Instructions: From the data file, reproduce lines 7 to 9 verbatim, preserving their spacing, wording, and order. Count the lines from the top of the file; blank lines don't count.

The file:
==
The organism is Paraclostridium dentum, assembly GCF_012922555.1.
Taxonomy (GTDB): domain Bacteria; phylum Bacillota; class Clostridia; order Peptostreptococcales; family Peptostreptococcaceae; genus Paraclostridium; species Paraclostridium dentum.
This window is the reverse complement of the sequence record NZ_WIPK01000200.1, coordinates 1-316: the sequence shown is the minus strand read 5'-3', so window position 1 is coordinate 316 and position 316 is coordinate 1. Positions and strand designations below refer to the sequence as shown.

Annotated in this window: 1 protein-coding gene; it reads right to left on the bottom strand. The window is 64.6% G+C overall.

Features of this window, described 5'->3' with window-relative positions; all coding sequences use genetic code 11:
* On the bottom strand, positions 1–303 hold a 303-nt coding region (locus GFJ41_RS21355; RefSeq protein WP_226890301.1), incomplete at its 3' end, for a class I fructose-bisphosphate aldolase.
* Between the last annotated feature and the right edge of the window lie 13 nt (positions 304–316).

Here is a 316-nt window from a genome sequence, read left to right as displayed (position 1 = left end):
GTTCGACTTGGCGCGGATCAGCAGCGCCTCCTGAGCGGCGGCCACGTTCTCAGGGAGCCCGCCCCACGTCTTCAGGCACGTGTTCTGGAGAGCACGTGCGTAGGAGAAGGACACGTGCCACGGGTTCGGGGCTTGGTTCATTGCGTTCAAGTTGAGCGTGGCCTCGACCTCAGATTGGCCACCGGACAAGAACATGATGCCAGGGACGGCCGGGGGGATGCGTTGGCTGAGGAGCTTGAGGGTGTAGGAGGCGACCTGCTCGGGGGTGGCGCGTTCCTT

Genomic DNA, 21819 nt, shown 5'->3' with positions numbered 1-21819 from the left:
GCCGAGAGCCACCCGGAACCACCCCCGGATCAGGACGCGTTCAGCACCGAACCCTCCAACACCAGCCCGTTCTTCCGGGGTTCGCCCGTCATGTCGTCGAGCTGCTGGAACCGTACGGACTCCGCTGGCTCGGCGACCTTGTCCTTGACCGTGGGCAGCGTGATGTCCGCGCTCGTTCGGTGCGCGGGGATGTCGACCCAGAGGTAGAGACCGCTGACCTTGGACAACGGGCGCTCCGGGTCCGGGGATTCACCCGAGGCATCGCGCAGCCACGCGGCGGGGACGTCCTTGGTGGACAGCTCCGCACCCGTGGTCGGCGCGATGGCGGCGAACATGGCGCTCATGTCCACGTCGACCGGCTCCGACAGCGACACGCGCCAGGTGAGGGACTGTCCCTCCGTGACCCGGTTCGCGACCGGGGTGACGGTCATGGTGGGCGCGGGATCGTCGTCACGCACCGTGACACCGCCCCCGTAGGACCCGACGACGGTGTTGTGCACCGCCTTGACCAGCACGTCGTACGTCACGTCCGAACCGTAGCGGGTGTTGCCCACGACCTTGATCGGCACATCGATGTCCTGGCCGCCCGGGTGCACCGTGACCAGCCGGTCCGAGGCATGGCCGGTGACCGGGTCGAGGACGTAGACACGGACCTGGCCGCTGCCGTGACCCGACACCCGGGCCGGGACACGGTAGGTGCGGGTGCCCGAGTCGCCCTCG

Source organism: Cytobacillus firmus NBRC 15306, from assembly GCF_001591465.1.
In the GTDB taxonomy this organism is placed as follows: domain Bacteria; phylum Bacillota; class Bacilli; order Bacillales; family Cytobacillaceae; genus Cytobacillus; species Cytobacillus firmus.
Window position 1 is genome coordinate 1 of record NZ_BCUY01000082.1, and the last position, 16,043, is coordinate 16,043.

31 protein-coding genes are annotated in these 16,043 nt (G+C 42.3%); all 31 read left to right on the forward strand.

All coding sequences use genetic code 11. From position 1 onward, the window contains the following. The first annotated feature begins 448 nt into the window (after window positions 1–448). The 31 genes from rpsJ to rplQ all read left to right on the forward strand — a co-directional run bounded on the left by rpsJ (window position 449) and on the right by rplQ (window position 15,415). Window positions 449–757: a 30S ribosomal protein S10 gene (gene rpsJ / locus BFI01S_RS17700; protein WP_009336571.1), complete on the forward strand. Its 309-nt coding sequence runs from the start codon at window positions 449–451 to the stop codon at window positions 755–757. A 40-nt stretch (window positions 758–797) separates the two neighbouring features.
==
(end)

* Between the last annotated feature and the right edge of the window lie 13 nt (positions 304–316).

Here is a 316-nt window from a genome sequence, read left to right as displayed (position 1 = left end):
GTTCGACTTGGCGCGGATCAGCAGCGCCTCCTGAGCGGCGGCCACGTTCTCAGGGAGCCCGCCCCACGTCTTCAGGCACGTGTTCTGGAGAGCACGTGCGTAGGAGAAGGACACGTGCCACGGGTTCGGGGCTTGGTTCATTGCGTTCAAGTTGAGCGTGGCCTCGACCTCAGATTGGCCACCGGACAAGAACATGATGCCAGGGACGGCCGGGGGGATGCGTTGGCTGAGGAGCTTGAGGGTGTAGGAGGCGACCTGCTCGGGGGTGGCGCGTTCCTT